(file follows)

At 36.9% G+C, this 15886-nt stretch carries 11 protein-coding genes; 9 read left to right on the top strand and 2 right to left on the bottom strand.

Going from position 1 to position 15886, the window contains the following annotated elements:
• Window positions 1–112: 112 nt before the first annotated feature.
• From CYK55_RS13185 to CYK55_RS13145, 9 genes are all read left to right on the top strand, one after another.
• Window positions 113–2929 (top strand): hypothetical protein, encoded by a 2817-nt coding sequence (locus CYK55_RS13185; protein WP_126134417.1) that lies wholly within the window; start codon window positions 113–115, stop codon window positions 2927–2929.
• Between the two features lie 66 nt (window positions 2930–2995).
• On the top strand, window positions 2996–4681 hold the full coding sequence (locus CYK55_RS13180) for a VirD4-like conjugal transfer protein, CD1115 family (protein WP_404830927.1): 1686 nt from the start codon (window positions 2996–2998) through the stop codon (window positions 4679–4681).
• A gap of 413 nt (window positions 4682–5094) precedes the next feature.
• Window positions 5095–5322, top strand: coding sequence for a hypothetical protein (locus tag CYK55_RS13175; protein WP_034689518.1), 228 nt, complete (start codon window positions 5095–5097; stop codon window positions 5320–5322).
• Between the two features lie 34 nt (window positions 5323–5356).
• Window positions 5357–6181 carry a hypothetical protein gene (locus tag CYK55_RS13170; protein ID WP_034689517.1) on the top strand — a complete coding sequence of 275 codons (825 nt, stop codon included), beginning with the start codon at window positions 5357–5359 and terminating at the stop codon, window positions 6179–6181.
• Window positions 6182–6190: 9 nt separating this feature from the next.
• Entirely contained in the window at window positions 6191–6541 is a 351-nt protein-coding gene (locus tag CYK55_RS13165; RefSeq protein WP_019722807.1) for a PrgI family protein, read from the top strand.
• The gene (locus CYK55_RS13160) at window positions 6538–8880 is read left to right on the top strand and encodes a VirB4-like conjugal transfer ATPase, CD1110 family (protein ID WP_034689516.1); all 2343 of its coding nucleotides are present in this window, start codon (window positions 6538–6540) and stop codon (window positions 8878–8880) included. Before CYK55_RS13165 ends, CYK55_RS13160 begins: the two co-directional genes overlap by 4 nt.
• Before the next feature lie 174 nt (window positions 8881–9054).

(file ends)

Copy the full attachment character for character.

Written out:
At 36.9% G+C, this 15886-nt stretch carries 11 protein-coding genes; 9 read left to right on the top strand and 2 right to left on the bottom strand.

Going from position 1 to position 15886, the window contains the following annotated elements:
• Window positions 1–112: 112 nt before the first annotated feature.
• From CYK55_RS13185 to CYK55_RS13145, 9 genes are all read left to right on the top strand, one after another.
• Window positions 113–2929 (top strand): hypothetical protein, encoded by a 2817-nt coding sequence (locus CYK55_RS13185; protein WP_126134417.1) that lies wholly within the window; start codon window positions 113–115, stop codon window positions 2927–2929.
• Between the two features lie 66 nt (window positions 2930–2995).
• On the top strand, window positions 2996–4681 hold the full coding sequence (locus CYK55_RS13180) for a VirD4-like conjugal transfer protein, CD1115 family (protein WP_404830927.1): 1686 nt from the start codon (window positions 2996–2998) through the stop codon (window positions 4679–4681).
• A gap of 413 nt (window positions 4682–5094) precedes the next feature.
• Window positions 5095–5322, top strand: coding sequence for a hypothetical protein (locus tag CYK55_RS13175; protein WP_034689518.1), 228 nt, complete (start codon window positions 5095–5097; stop codon window positions 5320–5322).
• Between the two features lie 34 nt (window positions 5323–5356).
• Window positions 5357–6181 carry a hypothetical protein gene (locus tag CYK55_RS13170; protein ID WP_034689517.1) on the top strand — a complete coding sequence of 275 codons (825 nt, stop codon included), beginning with the start codon at window positions 5357–5359 and terminating at the stop codon, window positions 6179–6181.
• Window positions 6182–6190: 9 nt separating this feature from the next.
• Entirely contained in the window at window positions 6191–6541 is a 351-nt protein-coding gene (locus tag CYK55_RS13165; RefSeq protein WP_019722807.1) for a PrgI family protein, read from the top strand.
• The gene (locus CYK55_RS13160) at window positions 6538–8880 is read left to right on the top strand and encodes a VirB4-like conjugal transfer ATPase, CD1110 family (protein ID WP_034689516.1); all 2343 of its coding nucleotides are present in this window, start codon (window positions 6538–6540) and stop codon (window positions 8878–8880) included. Before CYK55_RS13165 ends, CYK55_RS13160 begins: the two co-directional genes overlap by 4 nt.
• Before the next feature lie 174 nt (window positions 8881–9054).